“Food is a weapon. It is now one of the principal tools in our negotiating kit.” — Earl Butz, a former agriculture secretary, USA
“Everything else can wait but not agriculture.” — Jawaharlal Nehru
The Ninth Ministerial Conference of the WTO took place in Bali during 3-7 December 2013. Ministers issued a declaration announcing 10 decisions on various issues. Among these, two are of particular significance for India – Agreement on Trade Facilitation and Public Stockholding for Food Security Purposes.
The developed countries wanted to push hard for firm commitments on TFA but keep the agreement of Public Stockholding for Food Security purposes hanging. The G33 (now 46) proposed amendments to the WTO Agreement on Agriculture, which were not accepted by the developed countries. In fact, the developed countries want to keep the rules of the game heavily loaded in their favour. Their attitude in fact is in violation of the principle of “single undertaking” which requires that an agreement is valid only if agreements are reached in every area of negotiation. Since the developed countries were moving fast only on TFA and there was no movement towards the decision on Public Stockholding for Food Security, India and G-33 became apprehensive of the designs of the developed countries.
These apprehensions have come true. The United States and other exporting countries have pushed hard for firm commitments from developing countries on Trade Facilitation but they have offered no reciprocal commitment to negotiate in good faith on the flaws in the existing WTO Agreement on Agriculture, or on the specific Bali issue of public food reserves for food security.
India has therefore, made it clear to WTO that “to jeopardise the food security of millions at the altar of a mere anomaly in the rules is unacceptable.”
The whole issue of food security concerns in WTO occurred with the developed countries raising the issue of India exceeding the threshold limit of 10 per cent of total value of food production, which could be given as subsidies. After the passage of food security legislation by India, ensuring provision of food grains to nearly 67 per cent of population at a very low price of Rs3 per kg for wheat and Rs2 per kg for rice, the developing countries argued that India was indulging in trade distortion which was in violation of the WTO agreements. Fact of the matter is that India has never ever exceeded the threshold limit of 10 per cent, nor it is expected to exceed this limit even after full implementation of Food Security Act.
It must be recognized that at the time of signing of WTO agreement, the base price was pegged at prices of food grains prevailing in 1986-88. This would imply that if the government pays a support price of Rs1,400 per quintal today and between 1986 and 1988 the support price was Rs380 per quintal then the subsidy part would be calculated as Rs1,020, which is highly inappropriate and unfair. If the same rule continues then the threshold limit of 10 per cent of total production is bound to increase. What the Indian side in WTO wants is this simple correction in the rule that this anomaly is rectified and the base year is revised. The developed countries refuse to accept this.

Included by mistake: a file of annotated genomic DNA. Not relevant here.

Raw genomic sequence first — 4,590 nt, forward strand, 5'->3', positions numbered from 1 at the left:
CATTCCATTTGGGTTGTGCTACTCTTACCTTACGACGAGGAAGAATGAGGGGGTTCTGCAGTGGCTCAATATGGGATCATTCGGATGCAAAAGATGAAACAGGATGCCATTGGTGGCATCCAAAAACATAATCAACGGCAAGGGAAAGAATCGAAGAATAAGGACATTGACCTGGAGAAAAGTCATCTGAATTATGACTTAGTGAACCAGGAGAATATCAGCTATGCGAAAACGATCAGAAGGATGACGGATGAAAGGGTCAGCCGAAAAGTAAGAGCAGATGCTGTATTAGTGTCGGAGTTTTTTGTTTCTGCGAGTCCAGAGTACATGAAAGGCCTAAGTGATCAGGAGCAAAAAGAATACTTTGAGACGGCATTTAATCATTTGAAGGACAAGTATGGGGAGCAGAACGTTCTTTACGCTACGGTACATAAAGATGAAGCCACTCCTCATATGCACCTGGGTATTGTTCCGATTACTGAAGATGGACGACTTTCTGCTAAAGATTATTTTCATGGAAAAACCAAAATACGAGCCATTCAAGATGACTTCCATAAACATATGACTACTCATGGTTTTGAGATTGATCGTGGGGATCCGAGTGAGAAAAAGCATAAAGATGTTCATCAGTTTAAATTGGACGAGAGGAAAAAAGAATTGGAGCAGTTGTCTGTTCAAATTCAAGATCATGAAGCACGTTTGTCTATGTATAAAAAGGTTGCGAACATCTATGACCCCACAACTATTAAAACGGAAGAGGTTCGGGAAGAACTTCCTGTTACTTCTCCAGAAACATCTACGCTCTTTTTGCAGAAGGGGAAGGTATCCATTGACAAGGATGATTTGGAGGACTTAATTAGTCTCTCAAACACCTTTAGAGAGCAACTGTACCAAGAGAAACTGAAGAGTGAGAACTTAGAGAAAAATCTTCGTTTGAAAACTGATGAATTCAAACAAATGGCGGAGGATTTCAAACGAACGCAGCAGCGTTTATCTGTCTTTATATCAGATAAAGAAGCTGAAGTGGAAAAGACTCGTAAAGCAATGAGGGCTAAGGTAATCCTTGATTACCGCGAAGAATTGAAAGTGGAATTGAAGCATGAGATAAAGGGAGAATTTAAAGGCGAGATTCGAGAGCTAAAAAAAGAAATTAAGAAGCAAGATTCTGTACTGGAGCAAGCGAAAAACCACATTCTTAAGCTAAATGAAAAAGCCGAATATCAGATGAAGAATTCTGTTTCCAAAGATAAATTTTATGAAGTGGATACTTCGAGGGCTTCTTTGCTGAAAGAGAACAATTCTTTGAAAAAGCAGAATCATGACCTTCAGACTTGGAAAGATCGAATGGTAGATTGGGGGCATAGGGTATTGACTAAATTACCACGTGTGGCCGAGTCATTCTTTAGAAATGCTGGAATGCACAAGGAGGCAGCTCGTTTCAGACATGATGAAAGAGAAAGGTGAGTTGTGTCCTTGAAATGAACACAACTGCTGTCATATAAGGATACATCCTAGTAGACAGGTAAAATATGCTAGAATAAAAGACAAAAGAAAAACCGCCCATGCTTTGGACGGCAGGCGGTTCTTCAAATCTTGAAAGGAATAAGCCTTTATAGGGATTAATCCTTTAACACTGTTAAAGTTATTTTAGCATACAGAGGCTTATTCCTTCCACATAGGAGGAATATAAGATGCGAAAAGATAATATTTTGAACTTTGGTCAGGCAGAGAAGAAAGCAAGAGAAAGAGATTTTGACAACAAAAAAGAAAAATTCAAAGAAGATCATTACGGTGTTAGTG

Once the TFA is implemented, it is apprehended the developed countries would not come back to the negotiating table to discuss this issue or any of the other non-binding outcomes of the Bali ministerial conference. The result would be that the developed countries would have achieved their desired agreement on trade facilitation. Developing countries would have lost the bargaining space for an outcome on food security.
This is once again an illustration of the manner in which the interests of developing countries have been subordinated to the might of the developed world. The developed world too had market price support programmes and was able to move away from market price support -- though not fully even now -- because of their deep pockets. This is not possible for developing countries.
If the Doha Round had been concluded, the developing countries would have achieved substantial reductions on agriculture support and export subsidies by the developed world would have been disciplined. Having missed that opportunity, the US, EU, Japan and other developed countries can continue to provide agricultural support. The US provides well over a US $120 billion as support to its farmers.
They continue to have the right to provide unlimited amounts of certain types of support to their farmers, while developing countries have to stay within a de minimis cap. This being a fixed percentage will become more and more of a problem as our food requirements increase and consequently, we have to enlarge our procurement and food aid operations.
India’s stand in the recent WTO Trade Felicitation deal has received wide support. Lending strong support to India, president of International Fund for Agricultural Development Kanayo Nwanze had said, “Creating jobs for some other country, while people are still hungry, doesn’t make sense. If I was in the position of feeding my own family or creating jobs for someone else, what would I do? What would you do?”
The government is committed to protecting the interests of our farmers against all odds. Our farmers work in extremely adverse conditions, most of them at the mercy of the vagaries of the monsoon, aggravated today by global climate change. For farmers in many developing countries farming is a subsistence activity, not a commercial one.
India is an unwavering votary of the multilateral trading system and has reiterated its commitment to the WTO. The timely correction of any imbalances or anomalies in the working of the system or its rules is critical to ensure that the WTO works impartially and fairly in the interests of all its members and not just a select few.
The author is a senior BJP MP